The FLSA provides general guidelines. You’ll need to concentrate first on the employee’s primary duties. Are they managers who customarily and regularly direct the work of two or more employees? Do they set company policies, or authorize, suggest or recommend the hiring and firing of others?

Employees who have advanced knowledge in a field of science, whether college or beyond, may qualify for certain professional exemptions. However, college graduates are not necessarily exempt. In California, the professional exemption is reserved for those licensed or certified by the state, generally in the fields of law, medicine, dentistry, architecture, engineering, teaching and accounting. Typically, exempt employees must also be paid at least $455 per week on a salary or fee basis.

Nonexempt employees have to be paid a certain amount per hour. If they’re tipped, they must earn enough in tips to bring them up to minimum wage. They’re the average employee and are paid time and a half if they work in excess of 40 hours in a workweek.

While most exempt employees are required to receive salaries, not all salaried workers are necessarily exempt. As a rule of thumb, you can say that an employee whose duties include supervising two or more employees; authority to hire, fire and promote; and giving job assignments to others are usually exempt. But it’s not the job title that matters, it’s the actual job duties that determine whether an employee is exempt or not.

What are the penalties for noncompliance?

Penalties vary depending on what the employee has presented to the DOL, whether it’s an overtime violation, he or she wasn’t paid the minimum wage or a simple miscalculation. If the DOL considers the violation to be willful because a business has had this offense before and not corrected it, fines can be doubled or tripled.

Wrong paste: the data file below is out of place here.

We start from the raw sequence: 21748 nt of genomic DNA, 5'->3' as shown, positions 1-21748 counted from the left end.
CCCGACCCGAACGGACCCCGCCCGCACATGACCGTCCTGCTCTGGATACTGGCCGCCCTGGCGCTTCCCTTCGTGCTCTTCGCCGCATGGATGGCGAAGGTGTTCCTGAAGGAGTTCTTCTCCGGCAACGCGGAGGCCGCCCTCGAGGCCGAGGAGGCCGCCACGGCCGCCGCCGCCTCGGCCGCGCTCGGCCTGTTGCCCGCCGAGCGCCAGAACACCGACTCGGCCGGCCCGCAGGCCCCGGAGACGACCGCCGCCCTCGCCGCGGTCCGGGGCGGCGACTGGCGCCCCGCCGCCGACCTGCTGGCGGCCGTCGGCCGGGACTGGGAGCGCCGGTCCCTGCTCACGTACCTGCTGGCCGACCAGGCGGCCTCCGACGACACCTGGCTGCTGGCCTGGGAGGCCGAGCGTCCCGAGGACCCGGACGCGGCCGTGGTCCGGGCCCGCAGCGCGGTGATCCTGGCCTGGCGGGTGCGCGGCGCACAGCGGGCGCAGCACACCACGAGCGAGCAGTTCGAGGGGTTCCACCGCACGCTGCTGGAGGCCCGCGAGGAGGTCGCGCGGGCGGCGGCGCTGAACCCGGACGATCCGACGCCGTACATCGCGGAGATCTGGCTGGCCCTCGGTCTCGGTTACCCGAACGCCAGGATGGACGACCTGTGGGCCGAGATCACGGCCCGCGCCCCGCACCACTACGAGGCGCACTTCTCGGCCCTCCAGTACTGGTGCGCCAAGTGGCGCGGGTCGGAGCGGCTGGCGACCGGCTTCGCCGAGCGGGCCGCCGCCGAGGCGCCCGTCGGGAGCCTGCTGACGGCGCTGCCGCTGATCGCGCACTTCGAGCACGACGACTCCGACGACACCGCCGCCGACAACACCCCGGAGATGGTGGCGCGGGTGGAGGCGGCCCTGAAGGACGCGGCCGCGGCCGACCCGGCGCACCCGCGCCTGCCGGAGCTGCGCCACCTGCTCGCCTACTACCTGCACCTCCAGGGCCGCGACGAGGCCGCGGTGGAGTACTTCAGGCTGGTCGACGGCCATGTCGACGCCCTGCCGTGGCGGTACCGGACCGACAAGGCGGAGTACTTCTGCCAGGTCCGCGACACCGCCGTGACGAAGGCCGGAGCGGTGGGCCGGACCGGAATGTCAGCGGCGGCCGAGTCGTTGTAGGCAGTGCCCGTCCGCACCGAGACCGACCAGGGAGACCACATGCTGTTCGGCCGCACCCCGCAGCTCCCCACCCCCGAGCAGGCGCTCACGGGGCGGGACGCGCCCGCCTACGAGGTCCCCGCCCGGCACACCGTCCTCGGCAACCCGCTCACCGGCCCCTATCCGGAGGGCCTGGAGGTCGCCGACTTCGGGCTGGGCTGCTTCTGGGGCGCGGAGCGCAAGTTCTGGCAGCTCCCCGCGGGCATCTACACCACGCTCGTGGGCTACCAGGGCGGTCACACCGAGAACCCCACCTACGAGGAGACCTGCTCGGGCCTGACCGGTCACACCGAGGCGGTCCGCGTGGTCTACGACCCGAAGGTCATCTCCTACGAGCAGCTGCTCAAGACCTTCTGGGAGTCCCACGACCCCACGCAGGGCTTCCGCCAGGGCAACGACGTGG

Our recommendation is to pay employees what they are due. If you don’t, you should expect someone will eventually reach out to the DOL, which will open the company up to a much larger audit. The DOL will examine the status of all employees and ask for the documentation to see the criteria the business used to determine their status as exempt or nonexempt. So it’s best for everyone to make sure employees are classified properly and paid what they are owed.

See TriNet clients that have mitigated their HR risks.

 

Tracy Baskin is a payroll compliance analyst, Wage and Hour Compliance, at TriNet, Inc. Reach her at [email protected]

Insights Human Resources Outsourcing is brought to you by TriNet, Inc.

How to create a customer-driven culture

Christopher F. Meshginpoosh, Director, Audit & Accounting, Kreischer Miller

Christopher F. Meshginpoosh, Director, Audit & Accounting, Kreischer Miller

Growing a business in today’s environment is as challenging as ever — especially with relatively stagnant overall economic growth. That’s why it’s more important than ever to hold onto existing customers.

According to Christopher F. Meshginpoosh, a director in the Audit & Accounting practice at Kreischer Miller, companies frequently spend too much time trying to win new customers and not enough trying to hang onto existing customers.

Smart Business spoke with Meshginpoosh about techniques that companies can use to create an organization where every employee is driven to meet the needs of its customers.

Why do some companies struggle with customer service?

It’s often a function of a lack of processes that ingrain and reinforce the importance of customer service. When an entrepreneur starts a new business, he or she understands the value of customer relationships because he or she worked hard for those relationships and can’t afford to lose them.

However, as the company grows, employees are added who lack that same perspective. Without formal processes — training, documented expectations, reward systems, etc. — the focus on customer service can gradually erode.